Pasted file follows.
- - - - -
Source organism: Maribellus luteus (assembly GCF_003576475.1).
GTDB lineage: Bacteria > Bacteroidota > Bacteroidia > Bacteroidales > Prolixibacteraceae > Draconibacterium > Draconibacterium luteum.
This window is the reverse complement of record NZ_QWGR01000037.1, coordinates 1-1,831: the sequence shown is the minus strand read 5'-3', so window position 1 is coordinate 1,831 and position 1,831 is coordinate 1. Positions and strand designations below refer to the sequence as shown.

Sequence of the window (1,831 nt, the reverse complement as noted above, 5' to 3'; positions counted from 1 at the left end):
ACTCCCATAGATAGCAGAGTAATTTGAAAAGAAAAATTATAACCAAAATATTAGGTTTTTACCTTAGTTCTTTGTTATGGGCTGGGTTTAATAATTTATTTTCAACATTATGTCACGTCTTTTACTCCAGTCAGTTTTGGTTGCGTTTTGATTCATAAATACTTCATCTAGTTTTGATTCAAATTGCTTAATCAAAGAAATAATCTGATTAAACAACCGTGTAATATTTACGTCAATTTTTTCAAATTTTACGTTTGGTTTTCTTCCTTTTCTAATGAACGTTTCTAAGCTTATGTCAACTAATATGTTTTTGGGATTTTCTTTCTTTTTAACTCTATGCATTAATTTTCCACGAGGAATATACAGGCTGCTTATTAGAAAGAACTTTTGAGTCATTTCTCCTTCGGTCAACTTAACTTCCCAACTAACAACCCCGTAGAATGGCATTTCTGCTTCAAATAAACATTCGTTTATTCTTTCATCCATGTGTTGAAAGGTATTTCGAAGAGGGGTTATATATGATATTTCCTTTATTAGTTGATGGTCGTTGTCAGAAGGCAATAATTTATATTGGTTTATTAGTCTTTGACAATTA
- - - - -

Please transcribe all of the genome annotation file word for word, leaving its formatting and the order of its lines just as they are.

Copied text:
Source organism: Maribellus luteus (assembly GCF_003576475.1).
GTDB lineage: Bacteria > Bacteroidota > Bacteroidia > Bacteroidales > Prolixibacteraceae > Draconibacterium > Draconibacterium luteum.
This window is the reverse complement of record NZ_QWGR01000037.1, coordinates 1-1,831: the sequence shown is the minus strand read 5'-3', so window position 1 is coordinate 1,831 and position 1,831 is coordinate 1. Positions and strand designations below refer to the sequence as shown.

Sequence of the window (1,831 nt, the reverse complement as noted above, 5' to 3'; positions counted from 1 at the left end):
ACTCCCATAGATAGCAGAGTAATTTGAAAAGAAAAATTATAACCAAAATATTAGGTTTTTACCTTAGTTCTTTGTTATGGGCTGGGTTTAATAATTTATTTTCAACATTATGTCACGTCTTTTACTCCAGTCAGTTTTGGTTGCGTTTTGATTCATAAATACTTCATCTAGTTTTGATTCAAATTGCTTAATCAAAGAAATAATCTGATTAAACAACCGTGTAATATTTACGTCAATTTTTTCAAATTTTACGTTTGGTTTTCTTCCTTTTCTAATGAACGTTTCTAAGCTTATGTCAACTAATATGTTTTTGGGATTTTCTTTCTTTTTAACTCTATGCATTAATTTTCCACGAGGAATATACAGGCTGCTTATTAGAAAGAACTTTTGAGTCATTTCTCCTTCGGTCAACTTAACTTCCCAACTAACAACCCCGTAGAATGGCATTTCTGCTTCAAATAAACATTCGTTTATTCTTTCATCCATGTGTTGAAAGGTATTTCGAAGAGGGGTTATATATGATATTTCCTTTATTAGTTGATGGTCGTTGTCAGAAGGCAATAATTTATATTGGTTTATTAGTCTTTGACAATTA